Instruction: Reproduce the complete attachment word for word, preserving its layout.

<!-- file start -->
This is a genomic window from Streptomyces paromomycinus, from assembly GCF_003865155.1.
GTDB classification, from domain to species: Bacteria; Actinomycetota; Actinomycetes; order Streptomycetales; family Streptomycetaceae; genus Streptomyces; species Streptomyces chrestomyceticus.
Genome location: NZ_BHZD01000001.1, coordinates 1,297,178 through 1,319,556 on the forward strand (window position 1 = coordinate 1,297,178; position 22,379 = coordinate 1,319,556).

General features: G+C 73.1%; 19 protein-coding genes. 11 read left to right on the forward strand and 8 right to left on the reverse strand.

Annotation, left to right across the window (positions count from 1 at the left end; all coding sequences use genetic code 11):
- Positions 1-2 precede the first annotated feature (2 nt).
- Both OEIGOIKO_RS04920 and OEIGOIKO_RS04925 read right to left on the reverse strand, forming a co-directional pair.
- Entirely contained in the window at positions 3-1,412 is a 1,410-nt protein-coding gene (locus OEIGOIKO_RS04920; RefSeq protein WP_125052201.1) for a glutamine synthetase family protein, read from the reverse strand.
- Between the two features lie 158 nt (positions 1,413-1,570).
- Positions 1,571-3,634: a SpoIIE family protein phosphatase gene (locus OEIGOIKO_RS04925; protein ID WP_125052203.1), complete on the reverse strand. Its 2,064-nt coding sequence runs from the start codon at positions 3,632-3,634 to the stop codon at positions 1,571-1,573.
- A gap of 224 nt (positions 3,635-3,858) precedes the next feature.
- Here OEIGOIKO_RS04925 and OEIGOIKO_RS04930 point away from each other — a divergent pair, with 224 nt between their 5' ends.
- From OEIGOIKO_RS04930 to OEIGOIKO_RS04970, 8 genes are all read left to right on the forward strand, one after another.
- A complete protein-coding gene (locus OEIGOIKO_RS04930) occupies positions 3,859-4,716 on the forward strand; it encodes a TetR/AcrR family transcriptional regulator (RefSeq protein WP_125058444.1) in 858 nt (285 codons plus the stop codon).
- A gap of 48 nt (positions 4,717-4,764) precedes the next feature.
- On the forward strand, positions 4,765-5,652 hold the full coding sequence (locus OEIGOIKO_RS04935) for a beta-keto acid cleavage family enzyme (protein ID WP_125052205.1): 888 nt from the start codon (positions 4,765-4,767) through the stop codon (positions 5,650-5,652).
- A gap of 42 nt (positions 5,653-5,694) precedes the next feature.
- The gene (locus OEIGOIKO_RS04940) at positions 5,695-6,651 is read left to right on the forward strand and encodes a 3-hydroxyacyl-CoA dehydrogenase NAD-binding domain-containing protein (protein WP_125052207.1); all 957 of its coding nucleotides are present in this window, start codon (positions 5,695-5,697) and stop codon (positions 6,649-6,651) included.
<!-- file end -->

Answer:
This is a genomic window from Streptomyces paromomycinus, from assembly GCF_003865155.1.
GTDB classification, from domain to species: Bacteria; Actinomycetota; Actinomycetes; order Streptomycetales; family Streptomycetaceae; genus Streptomyces; species Streptomyces chrestomyceticus.
Genome location: NZ_BHZD01000001.1, coordinates 1,297,178 through 1,319,556 on the forward strand (window position 1 = coordinate 1,297,178; position 22,379 = coordinate 1,319,556).

General features: G+C 73.1%; 19 protein-coding genes. 11 read left to right on the forward strand and 8 right to left on the reverse strand.

Annotation, left to right across the window (positions count from 1 at the left end; all coding sequences use genetic code 11):
- Positions 1-2 precede the first annotated feature (2 nt).
- Both OEIGOIKO_RS04920 and OEIGOIKO_RS04925 read right to left on the reverse strand, forming a co-directional pair.
- Entirely contained in the window at positions 3-1,412 is a 1,410-nt protein-coding gene (locus OEIGOIKO_RS04920; RefSeq protein WP_125052201.1) for a glutamine synthetase family protein, read from the reverse strand.
- Between the two features lie 158 nt (positions 1,413-1,570).
- Positions 1,571-3,634: a SpoIIE family protein phosphatase gene (locus OEIGOIKO_RS04925; protein ID WP_125052203.1), complete on the reverse strand. Its 2,064-nt coding sequence runs from the start codon at positions 3,632-3,634 to the stop codon at positions 1,571-1,573.
- A gap of 224 nt (positions 3,635-3,858) precedes the next feature.
- Here OEIGOIKO_RS04925 and OEIGOIKO_RS04930 point away from each other — a divergent pair, with 224 nt between their 5' ends.
- From OEIGOIKO_RS04930 to OEIGOIKO_RS04970, 8 genes are all read left to right on the forward strand, one after another.
- A complete protein-coding gene (locus OEIGOIKO_RS04930) occupies positions 3,859-4,716 on the forward strand; it encodes a TetR/AcrR family transcriptional regulator (RefSeq protein WP_125058444.1) in 858 nt (285 codons plus the stop codon).
- A gap of 48 nt (positions 4,717-4,764) precedes the next feature.
- On the forward strand, positions 4,765-5,652 hold the full coding sequence (locus OEIGOIKO_RS04935) for a beta-keto acid cleavage family enzyme (protein ID WP_125052205.1): 888 nt from the start codon (positions 4,765-4,767) through the stop codon (positions 5,650-5,652).
- A gap of 42 nt (positions 5,653-5,694) precedes the next feature.
- The gene (locus OEIGOIKO_RS04940) at positions 5,695-6,651 is read left to right on the forward strand and encodes a 3-hydroxyacyl-CoA dehydrogenase NAD-binding domain-containing protein (protein WP_125052207.1); all 957 of its coding nucleotides are present in this window, start codon (positions 5,695-5,697) and stop codon (positions 6,649-6,651) included.